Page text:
3. Jimena, the only sista in the crew: With the exception of Jimena, there are no girl goddesses of color. The first racial/ethnic group that white writers select from for the magical girl genre is Latin@, because in my opinion they view them as tan versions of themselves. Not too dark to be disassociated with the purity of white femaleness, not too white that there’s no difference between them and other white character. And Jimena adds spice and a flare of color to the all-white cast of this girl power series. The only young woman of color, of course, Jimena.  I shouldn’t be surprised.
  4. Inspired: Like with Sailor Moon, when I was growing up, Ewing’s Daughter of the Moon was a real source of inspiration to me, combining the magical/supernatural with slice of life and girl power, even though there aren’t many people of color involved. It’s difficult to completely identify with a series when people who look like you aren’t present, as a young woman of color. Still, the series wasn’t a complete loss and I still look upon it favorable in some ways.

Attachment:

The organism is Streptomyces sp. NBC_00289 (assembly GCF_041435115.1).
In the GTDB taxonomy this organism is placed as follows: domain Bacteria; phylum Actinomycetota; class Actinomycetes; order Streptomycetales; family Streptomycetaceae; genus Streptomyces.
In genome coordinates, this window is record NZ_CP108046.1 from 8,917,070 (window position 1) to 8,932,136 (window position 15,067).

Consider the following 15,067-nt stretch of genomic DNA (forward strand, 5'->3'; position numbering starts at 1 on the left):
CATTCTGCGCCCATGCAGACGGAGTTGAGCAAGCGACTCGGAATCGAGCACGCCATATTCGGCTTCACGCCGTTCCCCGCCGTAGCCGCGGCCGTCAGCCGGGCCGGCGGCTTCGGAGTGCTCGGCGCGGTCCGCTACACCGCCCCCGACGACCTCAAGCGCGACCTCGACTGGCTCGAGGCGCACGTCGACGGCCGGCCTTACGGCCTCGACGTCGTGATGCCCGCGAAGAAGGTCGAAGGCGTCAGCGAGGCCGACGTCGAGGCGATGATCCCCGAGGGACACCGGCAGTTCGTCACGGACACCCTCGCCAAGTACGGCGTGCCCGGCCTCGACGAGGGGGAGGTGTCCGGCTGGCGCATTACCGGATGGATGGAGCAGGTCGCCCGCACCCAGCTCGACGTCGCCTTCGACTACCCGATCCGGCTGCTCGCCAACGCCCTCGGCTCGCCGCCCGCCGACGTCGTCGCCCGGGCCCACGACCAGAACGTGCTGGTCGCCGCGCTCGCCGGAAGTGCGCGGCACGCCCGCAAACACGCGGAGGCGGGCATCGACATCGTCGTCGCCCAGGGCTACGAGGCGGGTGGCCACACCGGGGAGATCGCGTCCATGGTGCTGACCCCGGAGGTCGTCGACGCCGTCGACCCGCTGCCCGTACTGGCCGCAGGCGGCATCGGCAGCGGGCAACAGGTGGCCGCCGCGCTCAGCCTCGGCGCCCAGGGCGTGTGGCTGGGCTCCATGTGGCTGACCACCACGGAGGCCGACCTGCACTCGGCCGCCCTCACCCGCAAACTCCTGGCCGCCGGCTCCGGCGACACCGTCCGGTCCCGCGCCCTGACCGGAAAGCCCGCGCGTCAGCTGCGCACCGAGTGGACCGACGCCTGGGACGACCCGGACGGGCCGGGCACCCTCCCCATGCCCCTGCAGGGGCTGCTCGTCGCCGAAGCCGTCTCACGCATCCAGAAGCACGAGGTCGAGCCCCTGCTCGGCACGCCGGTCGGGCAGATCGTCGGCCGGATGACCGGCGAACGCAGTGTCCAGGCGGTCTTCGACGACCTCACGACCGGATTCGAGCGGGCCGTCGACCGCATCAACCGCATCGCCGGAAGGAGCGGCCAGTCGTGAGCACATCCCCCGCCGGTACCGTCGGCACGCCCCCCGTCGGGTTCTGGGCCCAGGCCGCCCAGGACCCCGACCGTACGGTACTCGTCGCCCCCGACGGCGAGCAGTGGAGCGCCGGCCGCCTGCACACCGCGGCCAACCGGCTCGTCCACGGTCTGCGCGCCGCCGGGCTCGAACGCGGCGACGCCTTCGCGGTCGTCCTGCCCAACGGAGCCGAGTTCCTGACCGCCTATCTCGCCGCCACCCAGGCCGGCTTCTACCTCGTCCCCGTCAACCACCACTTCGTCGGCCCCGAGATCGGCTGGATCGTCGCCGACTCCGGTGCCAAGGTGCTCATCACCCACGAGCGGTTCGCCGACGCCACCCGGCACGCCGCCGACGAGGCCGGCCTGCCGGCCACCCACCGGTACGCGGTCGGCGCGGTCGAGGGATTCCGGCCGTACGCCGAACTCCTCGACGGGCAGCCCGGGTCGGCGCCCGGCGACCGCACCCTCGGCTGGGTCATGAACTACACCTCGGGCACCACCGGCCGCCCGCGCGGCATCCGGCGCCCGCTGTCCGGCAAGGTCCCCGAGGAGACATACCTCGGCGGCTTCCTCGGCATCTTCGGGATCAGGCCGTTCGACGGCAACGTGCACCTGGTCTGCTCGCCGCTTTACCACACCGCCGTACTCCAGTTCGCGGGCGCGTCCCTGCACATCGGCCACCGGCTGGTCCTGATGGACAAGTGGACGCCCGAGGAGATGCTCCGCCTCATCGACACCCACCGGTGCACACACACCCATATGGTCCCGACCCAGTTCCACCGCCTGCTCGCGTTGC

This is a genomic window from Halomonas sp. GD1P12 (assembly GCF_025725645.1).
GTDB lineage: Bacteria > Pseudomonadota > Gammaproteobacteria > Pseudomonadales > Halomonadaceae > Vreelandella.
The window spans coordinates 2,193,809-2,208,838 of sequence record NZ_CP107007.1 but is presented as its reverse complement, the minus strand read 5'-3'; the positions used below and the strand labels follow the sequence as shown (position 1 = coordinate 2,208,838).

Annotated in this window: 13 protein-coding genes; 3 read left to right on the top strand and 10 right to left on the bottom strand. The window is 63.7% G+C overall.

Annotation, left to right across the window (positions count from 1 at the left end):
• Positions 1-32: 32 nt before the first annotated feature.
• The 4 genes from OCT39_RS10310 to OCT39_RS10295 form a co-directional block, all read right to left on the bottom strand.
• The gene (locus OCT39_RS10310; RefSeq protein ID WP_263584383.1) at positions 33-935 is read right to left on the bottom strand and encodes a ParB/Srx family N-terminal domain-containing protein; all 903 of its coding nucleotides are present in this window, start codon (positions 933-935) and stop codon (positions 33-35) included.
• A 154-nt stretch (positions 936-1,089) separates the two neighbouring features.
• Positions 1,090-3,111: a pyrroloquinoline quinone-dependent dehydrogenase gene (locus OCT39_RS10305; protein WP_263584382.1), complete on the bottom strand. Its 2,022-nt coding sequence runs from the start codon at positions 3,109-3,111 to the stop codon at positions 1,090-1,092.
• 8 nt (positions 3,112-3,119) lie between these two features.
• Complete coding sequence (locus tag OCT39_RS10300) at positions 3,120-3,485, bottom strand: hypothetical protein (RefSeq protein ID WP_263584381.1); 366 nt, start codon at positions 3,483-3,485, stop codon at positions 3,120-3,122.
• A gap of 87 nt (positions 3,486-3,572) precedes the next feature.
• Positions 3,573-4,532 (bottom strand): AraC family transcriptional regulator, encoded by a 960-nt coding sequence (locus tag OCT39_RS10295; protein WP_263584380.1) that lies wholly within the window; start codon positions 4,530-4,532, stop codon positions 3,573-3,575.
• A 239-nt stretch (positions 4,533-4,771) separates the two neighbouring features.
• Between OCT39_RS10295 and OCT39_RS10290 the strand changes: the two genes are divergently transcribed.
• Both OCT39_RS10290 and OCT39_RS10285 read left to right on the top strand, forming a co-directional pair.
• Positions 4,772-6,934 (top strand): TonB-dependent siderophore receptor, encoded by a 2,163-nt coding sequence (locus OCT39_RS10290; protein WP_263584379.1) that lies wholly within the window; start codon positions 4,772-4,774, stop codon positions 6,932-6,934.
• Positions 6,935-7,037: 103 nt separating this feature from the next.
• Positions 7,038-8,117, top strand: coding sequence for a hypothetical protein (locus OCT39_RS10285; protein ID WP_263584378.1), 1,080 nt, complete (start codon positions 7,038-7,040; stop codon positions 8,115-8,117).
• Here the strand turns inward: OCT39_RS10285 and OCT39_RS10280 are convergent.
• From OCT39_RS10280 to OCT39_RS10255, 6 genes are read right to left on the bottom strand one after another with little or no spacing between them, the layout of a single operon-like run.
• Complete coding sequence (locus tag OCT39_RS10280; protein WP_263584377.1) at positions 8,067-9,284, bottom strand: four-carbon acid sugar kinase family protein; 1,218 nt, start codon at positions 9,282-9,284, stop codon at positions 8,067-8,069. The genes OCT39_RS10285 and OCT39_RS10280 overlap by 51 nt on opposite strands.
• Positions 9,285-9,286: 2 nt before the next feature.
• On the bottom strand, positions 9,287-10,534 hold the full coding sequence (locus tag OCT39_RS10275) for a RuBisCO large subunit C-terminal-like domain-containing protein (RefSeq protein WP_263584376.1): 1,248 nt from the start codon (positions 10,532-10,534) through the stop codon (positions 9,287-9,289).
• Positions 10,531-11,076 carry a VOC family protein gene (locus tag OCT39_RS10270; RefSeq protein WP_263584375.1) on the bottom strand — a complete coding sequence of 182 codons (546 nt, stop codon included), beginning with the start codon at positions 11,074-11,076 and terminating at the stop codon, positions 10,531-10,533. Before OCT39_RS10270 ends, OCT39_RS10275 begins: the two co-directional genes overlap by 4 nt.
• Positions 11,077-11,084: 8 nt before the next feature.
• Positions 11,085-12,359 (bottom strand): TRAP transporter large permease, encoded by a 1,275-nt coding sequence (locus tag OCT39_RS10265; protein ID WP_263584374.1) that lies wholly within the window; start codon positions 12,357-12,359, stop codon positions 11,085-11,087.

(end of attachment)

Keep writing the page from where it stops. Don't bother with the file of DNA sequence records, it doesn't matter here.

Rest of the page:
5. Heterosexist obsession with boys: Are all young girls really obsessed with boys or are they this way because we keep writing them into existence. Ewing doesn’t crack down any barriers or break any molds on this front. The only thing that saves the goddesses from being read as total boy-crazy airheads is their internal and external struggle with the antagonistic forces in the series and the building of their characters. That’s saying a lot.
  6. Followers?: Sounds like Twitter and Google Reader… There is a lot of metaphorical meaning in the symbols surrounding the Atrox but also some passive commentary on teen culture.